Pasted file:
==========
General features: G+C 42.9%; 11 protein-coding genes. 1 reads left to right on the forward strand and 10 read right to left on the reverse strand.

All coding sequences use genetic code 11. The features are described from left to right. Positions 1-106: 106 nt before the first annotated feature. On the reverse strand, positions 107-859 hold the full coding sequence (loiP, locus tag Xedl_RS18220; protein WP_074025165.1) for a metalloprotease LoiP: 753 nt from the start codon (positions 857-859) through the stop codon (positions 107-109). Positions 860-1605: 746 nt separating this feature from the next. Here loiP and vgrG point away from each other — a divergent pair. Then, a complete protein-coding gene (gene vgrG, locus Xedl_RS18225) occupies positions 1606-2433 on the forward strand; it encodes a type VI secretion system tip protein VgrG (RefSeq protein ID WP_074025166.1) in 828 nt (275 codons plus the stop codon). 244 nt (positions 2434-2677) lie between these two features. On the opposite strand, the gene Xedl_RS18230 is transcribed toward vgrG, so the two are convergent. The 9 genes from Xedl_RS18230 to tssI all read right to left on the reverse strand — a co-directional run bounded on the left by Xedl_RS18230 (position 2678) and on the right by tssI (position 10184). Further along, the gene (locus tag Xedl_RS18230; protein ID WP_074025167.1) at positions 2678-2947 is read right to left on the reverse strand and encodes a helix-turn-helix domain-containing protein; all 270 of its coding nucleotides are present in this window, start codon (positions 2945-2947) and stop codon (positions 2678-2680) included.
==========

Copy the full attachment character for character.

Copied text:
General features: G+C 42.9%; 11 protein-coding genes. 1 reads left to right on the forward strand and 10 read right to left on the reverse strand.

All coding sequences use genetic code 11. The features are described from left to right. Positions 1-106: 106 nt before the first annotated feature. On the reverse strand, positions 107-859 hold the full coding sequence (loiP, locus tag Xedl_RS18220; protein WP_074025165.1) for a metalloprotease LoiP: 753 nt from the start codon (positions 857-859) through the stop codon (positions 107-109). Positions 860-1605: 746 nt separating this feature from the next. Here loiP and vgrG point away from each other — a divergent pair. Then, a complete protein-coding gene (gene vgrG, locus Xedl_RS18225) occupies positions 1606-2433 on the forward strand; it encodes a type VI secretion system tip protein VgrG (RefSeq protein ID WP_074025166.1) in 828 nt (275 codons plus the stop codon). 244 nt (positions 2434-2677) lie between these two features. On the opposite strand, the gene Xedl_RS18230 is transcribed toward vgrG, so the two are convergent. The 9 genes from Xedl_RS18230 to tssI all read right to left on the reverse strand — a co-directional run bounded on the left by Xedl_RS18230 (position 2678) and on the right by tssI (position 10184). Further along, the gene (locus tag Xedl_RS18230; protein ID WP_074025167.1) at positions 2678-2947 is read right to left on the reverse strand and encodes a helix-turn-helix domain-containing protein; all 270 of its coding nucleotides are present in this window, start codon (positions 2945-2947) and stop codon (positions 2678-2680) included.